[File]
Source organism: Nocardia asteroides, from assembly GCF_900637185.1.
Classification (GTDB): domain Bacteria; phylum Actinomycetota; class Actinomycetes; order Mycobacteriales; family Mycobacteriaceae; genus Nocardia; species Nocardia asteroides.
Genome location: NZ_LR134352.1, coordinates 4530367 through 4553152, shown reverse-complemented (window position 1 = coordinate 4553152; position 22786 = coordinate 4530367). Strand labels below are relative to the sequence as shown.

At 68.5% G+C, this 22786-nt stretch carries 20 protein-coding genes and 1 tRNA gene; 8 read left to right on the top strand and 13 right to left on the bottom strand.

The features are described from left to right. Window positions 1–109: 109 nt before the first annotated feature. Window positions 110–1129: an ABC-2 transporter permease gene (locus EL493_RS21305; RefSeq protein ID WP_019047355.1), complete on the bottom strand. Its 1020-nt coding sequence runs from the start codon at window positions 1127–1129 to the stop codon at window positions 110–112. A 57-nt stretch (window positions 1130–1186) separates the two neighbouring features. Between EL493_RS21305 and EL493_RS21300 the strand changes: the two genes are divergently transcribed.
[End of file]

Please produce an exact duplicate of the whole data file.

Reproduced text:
Source organism: Nocardia asteroides, from assembly GCF_900637185.1.
Classification (GTDB): domain Bacteria; phylum Actinomycetota; class Actinomycetes; order Mycobacteriales; family Mycobacteriaceae; genus Nocardia; species Nocardia asteroides.
Genome location: NZ_LR134352.1, coordinates 4530367 through 4553152, shown reverse-complemented (window position 1 = coordinate 4553152; position 22786 = coordinate 4530367). Strand labels below are relative to the sequence as shown.

At 68.5% G+C, this 22786-nt stretch carries 20 protein-coding genes and 1 tRNA gene; 8 read left to right on the top strand and 13 right to left on the bottom strand.

The features are described from left to right. Window positions 1–109: 109 nt before the first annotated feature. Window positions 110–1129: an ABC-2 transporter permease gene (locus EL493_RS21305; RefSeq protein ID WP_019047355.1), complete on the bottom strand. Its 1020-nt coding sequence runs from the start codon at window positions 1127–1129 to the stop codon at window positions 110–112. A 57-nt stretch (window positions 1130–1186) separates the two neighbouring features. Between EL493_RS21305 and EL493_RS21300 the strand changes: the two genes are divergently transcribed.